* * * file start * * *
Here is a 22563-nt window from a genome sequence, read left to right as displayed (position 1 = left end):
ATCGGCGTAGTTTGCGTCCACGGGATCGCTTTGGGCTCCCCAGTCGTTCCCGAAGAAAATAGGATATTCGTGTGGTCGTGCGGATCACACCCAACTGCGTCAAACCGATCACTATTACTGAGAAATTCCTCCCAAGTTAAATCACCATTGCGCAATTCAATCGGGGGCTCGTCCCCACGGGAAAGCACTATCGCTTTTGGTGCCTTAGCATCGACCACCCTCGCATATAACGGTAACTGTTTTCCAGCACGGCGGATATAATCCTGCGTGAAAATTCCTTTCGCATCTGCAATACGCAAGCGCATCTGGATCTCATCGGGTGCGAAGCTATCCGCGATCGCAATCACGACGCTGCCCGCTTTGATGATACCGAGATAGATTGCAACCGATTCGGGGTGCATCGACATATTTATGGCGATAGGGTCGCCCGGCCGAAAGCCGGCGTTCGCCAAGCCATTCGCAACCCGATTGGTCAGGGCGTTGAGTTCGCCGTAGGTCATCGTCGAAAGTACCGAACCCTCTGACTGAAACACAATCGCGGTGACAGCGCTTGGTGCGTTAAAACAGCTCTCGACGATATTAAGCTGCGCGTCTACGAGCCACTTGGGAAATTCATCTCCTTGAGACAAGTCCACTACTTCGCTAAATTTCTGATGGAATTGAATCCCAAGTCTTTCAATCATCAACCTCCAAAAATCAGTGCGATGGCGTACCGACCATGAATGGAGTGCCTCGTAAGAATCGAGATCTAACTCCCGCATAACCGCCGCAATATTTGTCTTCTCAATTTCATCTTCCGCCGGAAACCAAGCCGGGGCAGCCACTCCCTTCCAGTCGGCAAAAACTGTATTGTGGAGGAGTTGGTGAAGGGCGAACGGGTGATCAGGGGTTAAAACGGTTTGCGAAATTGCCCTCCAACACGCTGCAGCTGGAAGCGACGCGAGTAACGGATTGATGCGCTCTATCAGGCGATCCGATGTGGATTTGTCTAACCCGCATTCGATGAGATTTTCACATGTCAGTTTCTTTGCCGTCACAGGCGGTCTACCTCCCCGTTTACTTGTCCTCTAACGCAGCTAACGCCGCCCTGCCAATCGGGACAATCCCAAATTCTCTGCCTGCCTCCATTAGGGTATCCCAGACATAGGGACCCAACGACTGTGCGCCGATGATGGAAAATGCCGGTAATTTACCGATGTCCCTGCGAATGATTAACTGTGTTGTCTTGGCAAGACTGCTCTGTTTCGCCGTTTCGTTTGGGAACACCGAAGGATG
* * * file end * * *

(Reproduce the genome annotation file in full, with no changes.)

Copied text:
Here is a 22563-nt window from a genome sequence, read left to right as displayed (position 1 = left end):
ATCGGCGTAGTTTGCGTCCACGGGATCGCTTTGGGCTCCCCAGTCGTTCCCGAAGAAAATAGGATATTCGTGTGGTCGTGCGGATCACACCCAACTGCGTCAAACCGATCACTATTACTGAGAAATTCCTCCCAAGTTAAATCACCATTGCGCAATTCAATCGGGGGCTCGTCCCCACGGGAAAGCACTATCGCTTTTGGTGCCTTAGCATCGACCACCCTCGCATATAACGGTAACTGTTTTCCAGCACGGCGGATATAATCCTGCGTGAAAATTCCTTTCGCATCTGCAATACGCAAGCGCATCTGGATCTCATCGGGTGCGAAGCTATCCGCGATCGCAATCACGACGCTGCCCGCTTTGATGATACCGAGATAGATTGCAACCGATTCGGGGTGCATCGACATATTTATGGCGATAGGGTCGCCCGGCCGAAAGCCGGCGTTCGCCAAGCCATTCGCAACCCGATTGGTCAGGGCGTTGAGTTCGCCGTAGGTCATCGTCGAAAGTACCGAACCCTCTGACTGAAACACAATCGCGGTGACAGCGCTTGGTGCGTTAAAACAGCTCTCGACGATATTAAGCTGCGCGTCTACGAGCCACTTGGGAAATTCATCTCCTTGAGACAAGTCCACTACTTCGCTAAATTTCTGATGGAATTGAATCCCAAGTCTTTCAATCATCAACCTCCAAAAATCAGTGCGATGGCGTACCGACCATGAATGGAGTGCCTCGTAAGAATCGAGATCTAACTCCCGCATAACCGCCGCAATATTTGTCTTCTCAATTTCATCTTCCGCCGGAAACCAAGCCGGGGCAGCCACTCCCTTCCAGTCGGCAAAAACTGTATTGTGGAGGAGTTGGTGAAGGGCGAACGGGTGATCAGGGGTTAAAACGGTTTGCGAAATTGCCCTCCAACACGCTGCAGCTGGAAGCGACGCGAGTAACGGATTGATGCGCTCTATCAGGCGATCCGATGTGGATTTGTCTAACCCGCATTCGATGAGATTTTCACATGTCAGTTTCTTTGCCGTCACAGGCGGTCTACCTCCCCGTTTACTTGTCCTCTAACGCAGCTAACGCCGCCCTGCCAATCGGGACAATCCCAAATTCTCTGCCTGCCTCCATTAGGGTATCCCAGACATAGGGACCCAACGACTGTGCGCCGATGATGGAAAATGCCGGTAATTTACCGATGTCCCTGCGAATGATTAACTGTGTTGTCTTGGCAAGACTGCTCTGTTTCGCCGTTTCGTTTGGGAACACCGAAGGATG